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Fabio Capello
Personal information
Date of birth 18 June 1946 (1946-06-18) (age 63)
Place of birth San Canzian d'Isonzo, Italy
Club information
Current club England (manager)
Youth career
1963–1964 SPAL
Senior career*
Years Team Apps (Gls)
1964–1967 SPAL 40 (3)
1967–1969 Roma 62 (11)
1969–1976 Juventus 165 (27)
1976–1980 Milan 69 (4)
Total 332 (45)
National team
1972–1976 Italy 32 (8)
Teams managed
1991–1996 Milan
1996–1997 Real Madrid
1997–1998 Milan
1999–2004 Roma
2004–2006 Juventus
2006–2007 Real Madrid
2007– England
* Senior club appearances and goals counted for the domestic league only.
† Appearances (Goals).

Fabio Capello (born 18 June 1946) is an Italian football manager and former professional player. He is the current manager of the English national team, having started the role in January 2008 after the dismissal of Steve McClaren, who was sacked after England failed to qualify for Euro 2008. He is the second foreigner to have managed the England side, the other being McClaren's predecessor, the Swede Sven-Göran Eriksson.

Capello has the distinction of winning the domestic league title with every club he has coached throughout his career. In his first five seasons as a manager he won four Serie A titles with Milan, where he also won the 1993–94 UEFA Champions League, defeating Barcelona 4-0 in a memorable final. He then spent a year at Real Madrid, where he won the La Liga title at his first attempt, and in 2001 led Roma to their first league title in 18 years. Capello also won two titles at Juventus (which were later stripped after the Calciopoli scandal), and in 2006 returned to Real Madrid, where he won another La Liga title. Overall he has won a major league championship in seven of his 16 seasons as a coach, and is one of the few managers to claim championship victories in four major European cities: Milan, Madrid, Rome, and Turin.

After being appointed England manager in December 2007, Capello announced that the role would be the last of his career. Capello's contract with the Football Association came into effect on 7 January 2008, and will run for two-and-a-half years, with a possible two-year extension. On 24 January 2008, Capello was named president of the League Managers Association,[1] a customary role given to the English national coach.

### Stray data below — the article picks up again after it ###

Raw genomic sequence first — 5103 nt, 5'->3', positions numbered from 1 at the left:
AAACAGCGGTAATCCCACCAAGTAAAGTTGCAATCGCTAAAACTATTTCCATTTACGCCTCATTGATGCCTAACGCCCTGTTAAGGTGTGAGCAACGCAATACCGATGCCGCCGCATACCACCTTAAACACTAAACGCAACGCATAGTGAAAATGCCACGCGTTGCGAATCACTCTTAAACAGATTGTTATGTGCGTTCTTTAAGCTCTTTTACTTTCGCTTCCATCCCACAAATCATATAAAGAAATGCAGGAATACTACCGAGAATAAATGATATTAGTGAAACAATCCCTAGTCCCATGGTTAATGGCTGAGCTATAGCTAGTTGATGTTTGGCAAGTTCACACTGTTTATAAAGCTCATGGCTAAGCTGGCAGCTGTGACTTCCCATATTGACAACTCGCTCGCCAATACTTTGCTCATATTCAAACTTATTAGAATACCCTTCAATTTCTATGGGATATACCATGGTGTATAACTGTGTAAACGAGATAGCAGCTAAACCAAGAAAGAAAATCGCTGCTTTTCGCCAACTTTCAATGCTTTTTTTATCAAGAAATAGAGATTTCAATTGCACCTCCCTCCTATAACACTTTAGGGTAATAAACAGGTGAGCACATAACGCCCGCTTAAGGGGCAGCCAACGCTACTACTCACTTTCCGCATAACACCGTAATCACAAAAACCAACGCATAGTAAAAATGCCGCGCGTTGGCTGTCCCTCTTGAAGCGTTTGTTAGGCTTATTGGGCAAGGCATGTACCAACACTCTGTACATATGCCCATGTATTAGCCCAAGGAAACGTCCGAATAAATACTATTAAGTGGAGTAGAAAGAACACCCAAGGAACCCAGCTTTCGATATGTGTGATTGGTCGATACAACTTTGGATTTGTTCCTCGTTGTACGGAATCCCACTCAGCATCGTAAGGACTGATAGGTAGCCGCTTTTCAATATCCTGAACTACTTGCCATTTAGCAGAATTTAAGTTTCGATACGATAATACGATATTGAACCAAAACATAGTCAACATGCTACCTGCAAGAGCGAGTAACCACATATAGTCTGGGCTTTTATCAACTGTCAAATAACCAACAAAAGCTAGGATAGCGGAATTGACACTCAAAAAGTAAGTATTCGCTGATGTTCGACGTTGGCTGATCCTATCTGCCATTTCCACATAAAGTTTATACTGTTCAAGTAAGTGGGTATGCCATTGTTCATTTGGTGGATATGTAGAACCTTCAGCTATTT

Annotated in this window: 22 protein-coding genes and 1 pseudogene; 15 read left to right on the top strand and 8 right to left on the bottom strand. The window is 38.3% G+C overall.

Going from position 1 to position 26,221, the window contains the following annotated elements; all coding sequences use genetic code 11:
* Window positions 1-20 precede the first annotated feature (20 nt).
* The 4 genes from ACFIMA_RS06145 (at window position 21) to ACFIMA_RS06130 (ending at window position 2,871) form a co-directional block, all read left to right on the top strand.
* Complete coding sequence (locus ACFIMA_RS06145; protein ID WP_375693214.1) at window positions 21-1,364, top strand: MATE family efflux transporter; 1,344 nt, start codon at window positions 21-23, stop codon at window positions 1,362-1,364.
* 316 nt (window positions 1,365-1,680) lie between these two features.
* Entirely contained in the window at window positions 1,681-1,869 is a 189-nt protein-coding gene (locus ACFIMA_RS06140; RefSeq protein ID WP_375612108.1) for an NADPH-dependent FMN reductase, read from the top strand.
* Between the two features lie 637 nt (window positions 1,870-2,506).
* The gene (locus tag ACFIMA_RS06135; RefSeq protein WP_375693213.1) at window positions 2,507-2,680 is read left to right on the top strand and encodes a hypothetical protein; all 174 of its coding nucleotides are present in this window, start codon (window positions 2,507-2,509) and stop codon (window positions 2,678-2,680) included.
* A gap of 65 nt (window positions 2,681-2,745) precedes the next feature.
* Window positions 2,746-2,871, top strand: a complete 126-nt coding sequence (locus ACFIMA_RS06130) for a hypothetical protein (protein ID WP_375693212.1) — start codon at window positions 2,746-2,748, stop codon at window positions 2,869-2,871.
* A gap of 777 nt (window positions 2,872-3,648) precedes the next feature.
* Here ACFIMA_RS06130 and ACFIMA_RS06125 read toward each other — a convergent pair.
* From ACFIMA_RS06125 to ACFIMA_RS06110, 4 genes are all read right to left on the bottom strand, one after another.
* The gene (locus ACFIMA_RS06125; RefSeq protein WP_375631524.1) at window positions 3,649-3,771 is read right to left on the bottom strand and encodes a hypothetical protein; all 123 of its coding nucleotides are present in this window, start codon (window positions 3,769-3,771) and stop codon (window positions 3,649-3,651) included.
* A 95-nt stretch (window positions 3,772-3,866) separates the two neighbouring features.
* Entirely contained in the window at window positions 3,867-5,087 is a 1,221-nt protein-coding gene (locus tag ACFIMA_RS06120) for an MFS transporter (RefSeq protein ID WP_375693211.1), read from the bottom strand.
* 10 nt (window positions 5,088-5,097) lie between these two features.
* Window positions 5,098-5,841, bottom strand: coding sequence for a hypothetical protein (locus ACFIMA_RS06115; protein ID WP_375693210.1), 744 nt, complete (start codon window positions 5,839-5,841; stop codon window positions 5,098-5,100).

Playing career



Capello with Juventus in 1973

A midfielder, Capello first played as a youth for his local club side Pieris which was coached by his father, Guerrino. He was signed by Paolo Mazza, the President of SPAL, for the fee of two million lire despite interest from AC Milan. In his second season in the youth team he helped the club win the Italian Youth Championship and made his first-team debut against Sampdoria on 29 March 1964. He made four appearances for a struggling side that was relegated from Serie A giving him experience of both success and failure in the same season.

After returning to the top division at the first attempt, Capello became a key player in the 1965-66 season, taking penalties and helping them avoiding a swift return to Serie B. He was also called up to the Italian Under-23 side along with teammate Edy Reja. However, injury to his left knee restricted him to just sixteen appearances the following season.


In 1967, he moved to Roma where he became a key player for the club. In his first season, he helped them to first place after eight matches, including the scoring the winner in a 10-9 victory over Juventus. However, a recurrence of the injury to his left knee kept him out for the rest of the season and Roma eventually finished in tenth place, just 5 points away from relegation. The following season, under new manager Helenio Herrera, a fit Capello scored 6 goals as Roma finished 8th and won his first major trophy, the Coppa Italia. This qualified Roma to play the Anglo-Italian League Cup, where they played Swindon Town who had beaten Arsenal in the 1969 League Cup. Capello played in both legs against Swindon, Roma winning 2-1 at home in the first leg but losing 4-0 in the second leg at The County Ground, his first taste of football in England.

Juventus and AC Milan